Indigenous. Northern. Independent.

Canada

IIO clears officer in high-speed chase that led to fatal crash


Late on July 26, 2022, a Metro Vancouver Transit Police officer driving an unmarked Toyota Highlander tried to pull over a speeding Nissan Altima near the Burnaby-New Westminster border. 

Minutes later, the Altima would hit another car, killing two teenage occupants, Samir Olyad Suleiman Ali and Yasbrat Habtamu, who were driving home from soccer practice.

The officer’s vehicle reached speeds of up to 124.3 km/h in a 50 km/h zone as it tried to stop the Altima, according to a report newly made public by the Independent Investigations Office of B.C. (IIO).

But the police watchdog determined the officer’s speed didn’t play a role in the collision, and instead blamed the Nissan driver’s “reckless flight from a legitimate traffic stop” and the teenagers’ vehicle making an illegal left turn.

B.C.’s former solicitor general is now criticizing the findings of the report and raising questions about the limitations of the IIO — as the Office of the Police Complaint Commissioner, another agency with more powers, begins to investigate the case.

“These two people would be alive today, most likely, had the police officers not engaged in that pursuit,” said Kash Heed, who was also the chief of the West Vancouver Police Department.

Two crashed cars sit behind a police line on a wide street.
A Nissan Altima fled police and was later found on fire after colliding with a Toyota Yaris at the intersection of 10th Avenue and Sixth Street, according to IIO. (Shane MacKichan)

‘Significantly above the speed limit’

Evidence suggests the police officer who drove the Highlander, who is not named in the report, drove at “speeds significantly above the speed limit,” according to the document.

The officer didn’t provide any account of what happened to the IIO. Officers are legally required to produce notes and reports about an incident but the agency does not compel officers who are the subject of an investigation to submit them.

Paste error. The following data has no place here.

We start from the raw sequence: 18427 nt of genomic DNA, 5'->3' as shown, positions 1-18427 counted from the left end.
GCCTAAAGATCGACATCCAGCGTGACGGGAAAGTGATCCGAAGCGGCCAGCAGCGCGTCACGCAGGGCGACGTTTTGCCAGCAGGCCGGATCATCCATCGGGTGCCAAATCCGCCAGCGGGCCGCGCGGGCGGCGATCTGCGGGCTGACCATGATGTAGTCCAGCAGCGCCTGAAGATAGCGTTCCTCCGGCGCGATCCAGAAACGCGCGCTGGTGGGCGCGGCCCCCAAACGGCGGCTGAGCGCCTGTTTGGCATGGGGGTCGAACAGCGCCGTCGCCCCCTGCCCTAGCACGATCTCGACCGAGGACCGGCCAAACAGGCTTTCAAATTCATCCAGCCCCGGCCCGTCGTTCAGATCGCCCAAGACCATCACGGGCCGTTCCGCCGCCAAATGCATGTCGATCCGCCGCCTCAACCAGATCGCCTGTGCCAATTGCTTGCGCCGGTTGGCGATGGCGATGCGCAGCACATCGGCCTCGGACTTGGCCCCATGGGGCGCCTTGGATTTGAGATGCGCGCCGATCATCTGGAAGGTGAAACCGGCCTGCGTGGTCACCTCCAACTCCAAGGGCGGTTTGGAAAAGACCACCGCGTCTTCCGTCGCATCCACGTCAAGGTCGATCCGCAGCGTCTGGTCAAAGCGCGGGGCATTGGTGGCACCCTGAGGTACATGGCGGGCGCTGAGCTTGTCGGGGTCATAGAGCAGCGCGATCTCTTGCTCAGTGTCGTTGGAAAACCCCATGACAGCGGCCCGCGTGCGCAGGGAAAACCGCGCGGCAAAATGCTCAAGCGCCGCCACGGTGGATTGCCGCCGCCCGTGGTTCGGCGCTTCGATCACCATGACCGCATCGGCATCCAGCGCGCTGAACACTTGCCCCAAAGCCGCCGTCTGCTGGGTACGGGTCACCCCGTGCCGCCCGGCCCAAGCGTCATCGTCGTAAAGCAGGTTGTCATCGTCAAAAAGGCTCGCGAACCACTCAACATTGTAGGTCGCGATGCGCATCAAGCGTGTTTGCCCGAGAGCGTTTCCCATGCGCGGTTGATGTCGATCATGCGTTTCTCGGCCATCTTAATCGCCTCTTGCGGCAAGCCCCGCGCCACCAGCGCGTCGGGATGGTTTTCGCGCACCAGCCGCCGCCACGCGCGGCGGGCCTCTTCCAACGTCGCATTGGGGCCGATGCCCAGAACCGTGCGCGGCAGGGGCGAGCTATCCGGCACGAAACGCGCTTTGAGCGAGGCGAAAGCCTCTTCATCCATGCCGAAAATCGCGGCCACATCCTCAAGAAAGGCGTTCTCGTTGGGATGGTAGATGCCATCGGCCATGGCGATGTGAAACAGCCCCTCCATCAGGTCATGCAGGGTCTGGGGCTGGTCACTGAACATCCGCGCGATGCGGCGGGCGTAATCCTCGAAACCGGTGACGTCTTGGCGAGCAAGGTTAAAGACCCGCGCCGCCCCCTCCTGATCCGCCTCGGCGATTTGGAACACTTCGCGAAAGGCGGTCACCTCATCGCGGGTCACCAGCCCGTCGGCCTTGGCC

The officer riding in the passenger seat of the unmarked Toyota said they were driving northbound over the Pattullo Bridge from Surrey to New Westminster when the driver asked him to make a computer enquiry about the licence of the Nissan Altima that had just passed them, according to the IIO report.

The vehicle was noted as having previously fled from police, the report said.

Police then followed the Altima for several streets where the speed limit is 50 km/h, before coming to a stop around Fourth Street.

A bouquet and a note with a little heart symbol at the end that reads, 'For Samir, you brought so much joy ... you will be missed.'
A memorial for Samir Olyad Suleiman Ali and Yasbrat Habtamu was put up near 10th Avenue and Sixth Street. (Ben Nelms/CBC)

“GPS data shows the police vehicle speeding up from the turn onto 10th Avenue to a maximum speed of 124.3 km/h,” the report said.

The police vehicle slowed “fairly abruptly” about 155 metres from the intersection of 10th Avenue and Sixth Street, where the Nissan had hit the teenagers’ car, a Toyota Yaris, according to the report. The officer began braking before the collision, the IIO told CBC News.

‘Reasonable and lawful’

The IIO report found there were “valid concerns” about the suspect vehicle and that traffic was light. It concluded that the officer’s attempts to stop the Nissan were “reasonable and lawful.”